Love is blind. It does not discriminate. The same now applies to Christian Mingle and other targeted dating sites owned by Spark Networks, according to an approved settlement in a California court case seeking accommodation for LGBT singles.
The lawsuit was brought by two gay men on behalf of a class of plaintiffs and alleged successfully that the Spark Networks dating websites violate state law by not allowing certain preferences to be expressed in a profile or in site searches. According to the terms of the settlement, this will change within two years, CBC News reports.
A California state law, the Unruh Civil Rights Act, mandates that "all business establishments of every kind whatsoever" treat every person within the jurisdiction as free and equal regardless of sex, race, religion, marital status and sexual orientation, among other things.
The complaint against Spark Networks and its sites stated, "Spark has engaged in a systemic and intentional pattern and practice of arbitrary discrimination against gays and lesbians throughout California by denying them full and equal services, accommodations, advantages and privileges in connection with many of its commercial dating services."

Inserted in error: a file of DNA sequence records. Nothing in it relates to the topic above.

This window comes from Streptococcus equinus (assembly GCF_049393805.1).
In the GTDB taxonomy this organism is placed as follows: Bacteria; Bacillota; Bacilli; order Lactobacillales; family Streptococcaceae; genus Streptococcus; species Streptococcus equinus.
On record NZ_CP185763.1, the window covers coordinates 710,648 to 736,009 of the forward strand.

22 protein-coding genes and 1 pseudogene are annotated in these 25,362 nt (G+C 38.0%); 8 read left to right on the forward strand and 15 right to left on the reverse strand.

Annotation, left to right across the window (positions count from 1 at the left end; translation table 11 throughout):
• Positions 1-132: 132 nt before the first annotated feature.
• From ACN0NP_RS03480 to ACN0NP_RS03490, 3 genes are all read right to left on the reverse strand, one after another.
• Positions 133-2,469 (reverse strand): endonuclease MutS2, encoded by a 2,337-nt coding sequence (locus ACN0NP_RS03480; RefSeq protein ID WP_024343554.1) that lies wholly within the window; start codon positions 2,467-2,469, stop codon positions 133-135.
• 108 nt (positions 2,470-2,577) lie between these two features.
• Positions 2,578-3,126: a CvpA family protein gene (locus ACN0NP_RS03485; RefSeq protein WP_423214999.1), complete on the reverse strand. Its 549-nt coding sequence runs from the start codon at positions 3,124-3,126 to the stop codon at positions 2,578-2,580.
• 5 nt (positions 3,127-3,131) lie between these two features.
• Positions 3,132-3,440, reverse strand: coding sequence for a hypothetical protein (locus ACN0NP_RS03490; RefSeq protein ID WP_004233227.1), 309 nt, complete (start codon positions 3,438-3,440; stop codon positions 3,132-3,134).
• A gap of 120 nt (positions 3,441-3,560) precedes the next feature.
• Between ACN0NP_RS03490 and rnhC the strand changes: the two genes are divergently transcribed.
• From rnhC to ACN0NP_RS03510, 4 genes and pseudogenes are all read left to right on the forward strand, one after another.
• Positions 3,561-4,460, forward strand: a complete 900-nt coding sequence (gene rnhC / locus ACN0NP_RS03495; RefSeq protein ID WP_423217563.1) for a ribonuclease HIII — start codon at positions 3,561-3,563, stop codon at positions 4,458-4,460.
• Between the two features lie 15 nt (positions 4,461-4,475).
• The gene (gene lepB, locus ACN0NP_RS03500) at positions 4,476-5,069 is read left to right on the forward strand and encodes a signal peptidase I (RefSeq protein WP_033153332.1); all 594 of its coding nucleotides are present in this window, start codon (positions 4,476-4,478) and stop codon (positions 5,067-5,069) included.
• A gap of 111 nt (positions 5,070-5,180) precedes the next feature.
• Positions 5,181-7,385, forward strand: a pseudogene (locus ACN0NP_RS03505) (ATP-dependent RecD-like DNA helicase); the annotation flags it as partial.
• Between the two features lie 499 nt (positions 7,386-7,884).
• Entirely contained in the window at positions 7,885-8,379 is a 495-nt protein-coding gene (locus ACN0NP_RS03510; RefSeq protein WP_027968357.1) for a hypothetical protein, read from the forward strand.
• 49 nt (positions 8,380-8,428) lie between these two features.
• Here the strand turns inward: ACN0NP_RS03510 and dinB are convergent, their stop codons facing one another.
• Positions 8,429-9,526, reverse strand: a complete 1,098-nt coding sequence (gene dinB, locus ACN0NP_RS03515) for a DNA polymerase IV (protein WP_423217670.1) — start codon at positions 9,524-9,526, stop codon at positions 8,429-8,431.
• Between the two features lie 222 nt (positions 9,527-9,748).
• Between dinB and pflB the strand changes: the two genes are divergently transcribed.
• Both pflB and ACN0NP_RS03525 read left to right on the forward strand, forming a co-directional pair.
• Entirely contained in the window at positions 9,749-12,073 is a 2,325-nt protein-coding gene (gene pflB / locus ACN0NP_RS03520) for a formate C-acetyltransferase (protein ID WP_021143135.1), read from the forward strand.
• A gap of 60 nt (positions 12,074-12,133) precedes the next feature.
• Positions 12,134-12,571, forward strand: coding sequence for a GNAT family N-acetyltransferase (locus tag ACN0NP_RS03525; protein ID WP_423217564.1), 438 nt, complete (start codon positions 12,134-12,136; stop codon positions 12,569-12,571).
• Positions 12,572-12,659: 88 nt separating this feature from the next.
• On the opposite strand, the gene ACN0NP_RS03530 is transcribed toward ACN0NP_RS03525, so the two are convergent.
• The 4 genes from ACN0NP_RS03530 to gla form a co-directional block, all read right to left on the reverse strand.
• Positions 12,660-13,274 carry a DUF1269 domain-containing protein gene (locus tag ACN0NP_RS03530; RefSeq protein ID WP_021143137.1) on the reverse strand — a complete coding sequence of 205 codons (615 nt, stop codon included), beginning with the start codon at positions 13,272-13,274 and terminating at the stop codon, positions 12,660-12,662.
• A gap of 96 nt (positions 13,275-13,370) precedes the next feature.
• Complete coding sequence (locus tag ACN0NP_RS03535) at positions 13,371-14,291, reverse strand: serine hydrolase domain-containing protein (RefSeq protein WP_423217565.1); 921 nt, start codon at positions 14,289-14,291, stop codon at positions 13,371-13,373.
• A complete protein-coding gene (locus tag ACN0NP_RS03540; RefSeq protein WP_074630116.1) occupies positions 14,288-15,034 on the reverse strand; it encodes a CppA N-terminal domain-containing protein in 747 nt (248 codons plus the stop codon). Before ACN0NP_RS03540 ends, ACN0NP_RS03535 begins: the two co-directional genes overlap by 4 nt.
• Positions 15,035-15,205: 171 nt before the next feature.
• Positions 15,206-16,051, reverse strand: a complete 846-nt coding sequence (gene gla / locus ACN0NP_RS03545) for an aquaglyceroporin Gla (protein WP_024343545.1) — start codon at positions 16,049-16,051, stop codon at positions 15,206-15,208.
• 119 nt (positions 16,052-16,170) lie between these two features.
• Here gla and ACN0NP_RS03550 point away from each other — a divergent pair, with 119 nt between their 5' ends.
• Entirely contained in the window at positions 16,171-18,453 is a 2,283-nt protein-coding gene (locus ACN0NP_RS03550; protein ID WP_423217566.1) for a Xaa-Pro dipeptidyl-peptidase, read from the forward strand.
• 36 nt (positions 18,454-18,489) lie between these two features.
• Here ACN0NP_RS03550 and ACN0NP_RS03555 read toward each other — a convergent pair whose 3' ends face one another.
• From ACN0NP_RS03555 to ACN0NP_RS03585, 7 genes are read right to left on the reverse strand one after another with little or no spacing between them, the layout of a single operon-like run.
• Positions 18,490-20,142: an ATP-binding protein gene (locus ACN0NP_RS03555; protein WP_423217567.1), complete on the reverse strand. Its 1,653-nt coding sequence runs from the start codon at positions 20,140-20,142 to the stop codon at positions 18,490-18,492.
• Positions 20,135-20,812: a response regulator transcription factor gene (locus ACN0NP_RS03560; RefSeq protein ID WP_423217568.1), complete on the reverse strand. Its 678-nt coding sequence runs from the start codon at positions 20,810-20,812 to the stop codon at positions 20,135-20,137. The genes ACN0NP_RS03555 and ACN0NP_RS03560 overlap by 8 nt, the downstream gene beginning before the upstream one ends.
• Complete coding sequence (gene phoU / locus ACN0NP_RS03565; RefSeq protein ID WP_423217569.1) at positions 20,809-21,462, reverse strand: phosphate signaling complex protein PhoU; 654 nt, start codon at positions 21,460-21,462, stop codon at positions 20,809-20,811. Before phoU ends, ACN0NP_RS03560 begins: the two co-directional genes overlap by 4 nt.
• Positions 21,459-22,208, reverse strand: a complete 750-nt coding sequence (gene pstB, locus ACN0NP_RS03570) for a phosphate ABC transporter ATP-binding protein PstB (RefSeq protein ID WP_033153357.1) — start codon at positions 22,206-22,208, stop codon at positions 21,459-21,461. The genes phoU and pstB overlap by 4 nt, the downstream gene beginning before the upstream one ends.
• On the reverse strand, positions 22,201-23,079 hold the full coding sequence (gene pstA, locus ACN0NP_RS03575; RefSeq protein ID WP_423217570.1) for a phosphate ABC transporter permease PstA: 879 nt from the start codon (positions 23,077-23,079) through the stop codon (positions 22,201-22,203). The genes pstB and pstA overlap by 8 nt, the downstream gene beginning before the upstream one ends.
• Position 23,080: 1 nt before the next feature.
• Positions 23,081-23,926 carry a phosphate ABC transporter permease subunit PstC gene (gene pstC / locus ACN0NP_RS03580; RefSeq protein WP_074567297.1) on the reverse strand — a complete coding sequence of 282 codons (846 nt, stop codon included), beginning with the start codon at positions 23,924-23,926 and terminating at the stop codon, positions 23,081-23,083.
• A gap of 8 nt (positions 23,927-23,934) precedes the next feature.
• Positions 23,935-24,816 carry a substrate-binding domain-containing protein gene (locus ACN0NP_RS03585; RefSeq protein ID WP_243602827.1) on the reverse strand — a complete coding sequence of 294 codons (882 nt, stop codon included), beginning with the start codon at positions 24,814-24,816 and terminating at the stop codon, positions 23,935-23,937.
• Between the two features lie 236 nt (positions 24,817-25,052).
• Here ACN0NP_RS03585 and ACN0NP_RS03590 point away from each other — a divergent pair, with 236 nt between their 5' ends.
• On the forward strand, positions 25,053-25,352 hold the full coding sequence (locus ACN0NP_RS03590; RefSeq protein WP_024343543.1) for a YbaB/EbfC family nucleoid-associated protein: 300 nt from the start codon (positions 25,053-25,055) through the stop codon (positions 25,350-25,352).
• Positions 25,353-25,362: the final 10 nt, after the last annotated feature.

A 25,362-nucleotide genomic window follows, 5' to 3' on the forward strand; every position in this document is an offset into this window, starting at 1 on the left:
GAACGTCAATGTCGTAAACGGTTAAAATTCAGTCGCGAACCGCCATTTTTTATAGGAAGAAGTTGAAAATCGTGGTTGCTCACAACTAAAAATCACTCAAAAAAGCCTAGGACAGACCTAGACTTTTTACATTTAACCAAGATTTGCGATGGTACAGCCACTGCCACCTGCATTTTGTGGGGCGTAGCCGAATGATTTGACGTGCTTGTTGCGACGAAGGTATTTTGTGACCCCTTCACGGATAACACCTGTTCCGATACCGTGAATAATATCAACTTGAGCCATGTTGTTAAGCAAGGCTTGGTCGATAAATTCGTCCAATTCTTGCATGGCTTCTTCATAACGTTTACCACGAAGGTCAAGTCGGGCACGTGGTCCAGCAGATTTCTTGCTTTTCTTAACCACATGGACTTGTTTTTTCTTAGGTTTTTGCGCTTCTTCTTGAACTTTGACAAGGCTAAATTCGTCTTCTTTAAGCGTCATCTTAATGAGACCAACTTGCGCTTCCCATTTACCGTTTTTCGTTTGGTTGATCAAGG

The class action lawsuit, filed in 2013, named Christian Mingle and other Spark Networks dating sites. The company owns multiple targeted matchmaking enterprises, including JDate for Jews, LDSSingles for Mormons, a Seventh Day Adventist site, a black dating site and one for military members, among others. Now all of these will have to recognize LGBT users with the same religious, racial or professional identities.
The Future of Dating
Spark Networks admitted no wrongdoing as part of the settlement. But the agreement to transition the sites within two years is acknowledgment that inclusion is the law. The plaintiffs settled for very little financially, legal fees basically, and a big symbolic win in an area of civil rights that might have gone ignored for a while.
Theirs seems like a niche issue, but online dating is big and it is basic. Reportedly, one in every three U.S. marriages begin with an electronic spark, which is to say online. If this is where singles are going to mingle, then dating sites will have to comply with civil rights law.